How is respiratory suppression assessed during sedation?

Updated: Nov 06, 2018
  • Author: Arul M Lingappan, MD; Chief Editor: Erik D Schraga, MD  more...
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The clinician must use visual observation to assess the patient's level of consciousness (ie, level of sedation), in conjunction with vital signs, oxygen saturation through pulse oximetry, and cardiac rhythm monitoring. However, these are not enough.

Exhaled carbon dioxide levels may prove very useful in assessing respiratory suppression. End-tidal carbon dioxide concentration (ET CO2) is already a standard assessment tool in the ICU and the OR, but studies in the ED setting are scarce. While pulse oximetry is useful in detecting hypoxemia, it is not useful at detecting the hypercapnia that often precedes hypoxemia in a patient with respiratory suppression. Hypoxia is a late marker of inadequate ventilation.

In a small study of 63 adult patients undergoing procedural sedation breathing room air, desaturation detectable by pulse oximeter usually occured before overt changes in capnometry were identified. [35]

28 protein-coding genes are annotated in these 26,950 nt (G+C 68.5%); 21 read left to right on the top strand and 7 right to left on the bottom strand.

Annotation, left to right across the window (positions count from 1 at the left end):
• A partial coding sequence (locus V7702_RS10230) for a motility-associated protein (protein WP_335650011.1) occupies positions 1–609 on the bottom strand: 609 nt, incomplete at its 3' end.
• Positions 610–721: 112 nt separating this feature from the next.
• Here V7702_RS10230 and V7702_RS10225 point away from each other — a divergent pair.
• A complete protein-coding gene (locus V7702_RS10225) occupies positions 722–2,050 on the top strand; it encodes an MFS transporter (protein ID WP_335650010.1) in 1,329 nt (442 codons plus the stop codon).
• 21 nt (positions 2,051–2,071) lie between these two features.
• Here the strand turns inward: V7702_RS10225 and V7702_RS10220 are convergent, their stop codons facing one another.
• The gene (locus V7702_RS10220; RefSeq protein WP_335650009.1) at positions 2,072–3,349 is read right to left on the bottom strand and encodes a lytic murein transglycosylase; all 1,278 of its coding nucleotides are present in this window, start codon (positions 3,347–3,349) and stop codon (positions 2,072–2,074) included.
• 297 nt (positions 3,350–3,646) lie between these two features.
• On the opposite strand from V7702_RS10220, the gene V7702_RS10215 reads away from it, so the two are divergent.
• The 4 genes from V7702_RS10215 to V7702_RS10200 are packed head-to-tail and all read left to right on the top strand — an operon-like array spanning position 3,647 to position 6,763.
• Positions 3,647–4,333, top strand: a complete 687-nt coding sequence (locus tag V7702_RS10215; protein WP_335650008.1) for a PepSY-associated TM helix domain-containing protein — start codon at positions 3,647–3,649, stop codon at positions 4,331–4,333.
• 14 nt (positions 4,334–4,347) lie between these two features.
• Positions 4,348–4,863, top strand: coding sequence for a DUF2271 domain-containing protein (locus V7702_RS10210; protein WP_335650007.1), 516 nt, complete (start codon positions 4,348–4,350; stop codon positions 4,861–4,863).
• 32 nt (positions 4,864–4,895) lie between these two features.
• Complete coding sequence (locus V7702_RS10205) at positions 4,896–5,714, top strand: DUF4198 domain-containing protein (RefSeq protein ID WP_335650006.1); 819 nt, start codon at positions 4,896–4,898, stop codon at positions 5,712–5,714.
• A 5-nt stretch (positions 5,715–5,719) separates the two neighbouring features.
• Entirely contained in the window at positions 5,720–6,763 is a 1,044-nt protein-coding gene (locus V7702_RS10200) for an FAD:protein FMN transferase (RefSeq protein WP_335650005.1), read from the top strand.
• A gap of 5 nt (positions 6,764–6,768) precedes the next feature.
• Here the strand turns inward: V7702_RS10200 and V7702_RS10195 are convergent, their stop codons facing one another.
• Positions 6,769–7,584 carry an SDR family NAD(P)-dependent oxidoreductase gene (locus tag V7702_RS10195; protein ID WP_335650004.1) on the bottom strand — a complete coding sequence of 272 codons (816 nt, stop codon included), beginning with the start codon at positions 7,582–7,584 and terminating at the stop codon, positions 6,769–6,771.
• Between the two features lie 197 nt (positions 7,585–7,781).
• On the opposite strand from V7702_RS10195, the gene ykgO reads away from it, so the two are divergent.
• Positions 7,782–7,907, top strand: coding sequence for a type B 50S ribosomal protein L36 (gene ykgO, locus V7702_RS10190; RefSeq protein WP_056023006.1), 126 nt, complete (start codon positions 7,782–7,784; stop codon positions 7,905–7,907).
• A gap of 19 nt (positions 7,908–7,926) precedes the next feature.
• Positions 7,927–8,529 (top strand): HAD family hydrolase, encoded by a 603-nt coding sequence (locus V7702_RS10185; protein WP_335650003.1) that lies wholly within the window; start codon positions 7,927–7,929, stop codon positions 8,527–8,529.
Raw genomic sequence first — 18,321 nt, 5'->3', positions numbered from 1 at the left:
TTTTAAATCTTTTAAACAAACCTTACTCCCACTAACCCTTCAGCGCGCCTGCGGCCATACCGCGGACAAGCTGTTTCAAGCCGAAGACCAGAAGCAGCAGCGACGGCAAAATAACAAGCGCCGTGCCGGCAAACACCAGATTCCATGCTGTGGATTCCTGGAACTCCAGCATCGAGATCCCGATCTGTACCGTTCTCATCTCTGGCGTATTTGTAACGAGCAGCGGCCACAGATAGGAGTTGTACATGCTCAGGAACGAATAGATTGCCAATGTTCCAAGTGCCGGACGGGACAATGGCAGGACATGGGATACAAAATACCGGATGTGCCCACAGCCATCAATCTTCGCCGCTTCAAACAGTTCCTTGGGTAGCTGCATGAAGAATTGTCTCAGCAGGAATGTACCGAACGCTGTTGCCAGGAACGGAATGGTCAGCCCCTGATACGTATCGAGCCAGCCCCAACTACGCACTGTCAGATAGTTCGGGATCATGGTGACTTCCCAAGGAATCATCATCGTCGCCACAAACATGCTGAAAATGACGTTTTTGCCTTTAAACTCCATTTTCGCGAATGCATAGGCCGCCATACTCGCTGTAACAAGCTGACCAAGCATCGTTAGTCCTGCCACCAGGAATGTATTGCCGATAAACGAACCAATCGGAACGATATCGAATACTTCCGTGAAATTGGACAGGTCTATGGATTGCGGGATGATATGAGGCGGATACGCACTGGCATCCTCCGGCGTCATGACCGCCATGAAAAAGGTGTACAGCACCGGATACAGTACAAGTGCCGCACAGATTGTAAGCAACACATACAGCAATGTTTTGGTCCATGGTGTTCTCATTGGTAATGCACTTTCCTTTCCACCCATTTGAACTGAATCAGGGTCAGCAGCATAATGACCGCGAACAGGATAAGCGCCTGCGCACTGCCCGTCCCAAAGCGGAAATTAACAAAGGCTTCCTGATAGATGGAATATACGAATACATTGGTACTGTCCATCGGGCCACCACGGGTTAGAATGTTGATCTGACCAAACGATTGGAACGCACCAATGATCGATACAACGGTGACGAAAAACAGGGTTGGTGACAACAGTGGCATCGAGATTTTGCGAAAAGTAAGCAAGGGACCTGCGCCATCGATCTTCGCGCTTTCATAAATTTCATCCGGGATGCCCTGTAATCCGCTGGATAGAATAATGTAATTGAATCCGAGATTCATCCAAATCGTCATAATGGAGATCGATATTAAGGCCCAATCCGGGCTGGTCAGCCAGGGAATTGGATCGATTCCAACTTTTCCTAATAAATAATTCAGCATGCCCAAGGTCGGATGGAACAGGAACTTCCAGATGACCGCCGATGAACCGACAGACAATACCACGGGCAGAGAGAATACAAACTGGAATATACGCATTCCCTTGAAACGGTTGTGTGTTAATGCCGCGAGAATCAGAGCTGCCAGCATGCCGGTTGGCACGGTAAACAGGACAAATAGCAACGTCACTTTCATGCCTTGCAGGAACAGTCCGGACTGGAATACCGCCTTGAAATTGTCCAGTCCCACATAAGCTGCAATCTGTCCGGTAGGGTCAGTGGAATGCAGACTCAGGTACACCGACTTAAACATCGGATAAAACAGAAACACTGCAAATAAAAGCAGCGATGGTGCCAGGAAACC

An increase in exhaled CO2 might be the only clue of respiratory compromise. ET CO2 detects respiratory depression earlier than standard practice criteria (ie, clinical markers, oximetry, and hemodynamic monitoring). [36, 37] Another study showed that providing supplemental oxygen via nasal cannula may mask respiratory depression in patients receiving moderate sedation with midazolam and fentanyl. [38] This delay did not result in adverse events, so the clinical significance of this remains unclear.

The bispectral index (BIS) may also be very useful. BIS was once only used by anesthesiologists. Encephalographic wave patterns are used to determine sedation depth, measured on a 100-point scale, 1 being no brain activity and 100 being full alertness. A BIS score below 60 corresponds with a low probability of response to verbal stimuli. [39, 40]

Studies have been performed to validate BIS as a reliable marker for respiratory suppression. [40, 41] One such observational study showed that BIS scores between 70 and 85 provided adequate amnesia and analgesia while minimizing risk of respiratory depression. [40] A follow-up sought to show that knowledge of the BIS value changed clinician behavior. [41] In this prospective randomized study, the incidence of propofol-induced respiratory suppression was decreased when the BIS was known to the clinician. Although the latest recommendations from the ACEP state that "there is insufficient evidence to advocate [the routine use of BIS] in procedural sedation and analgesia", future studies will likely assess its utility. [30]

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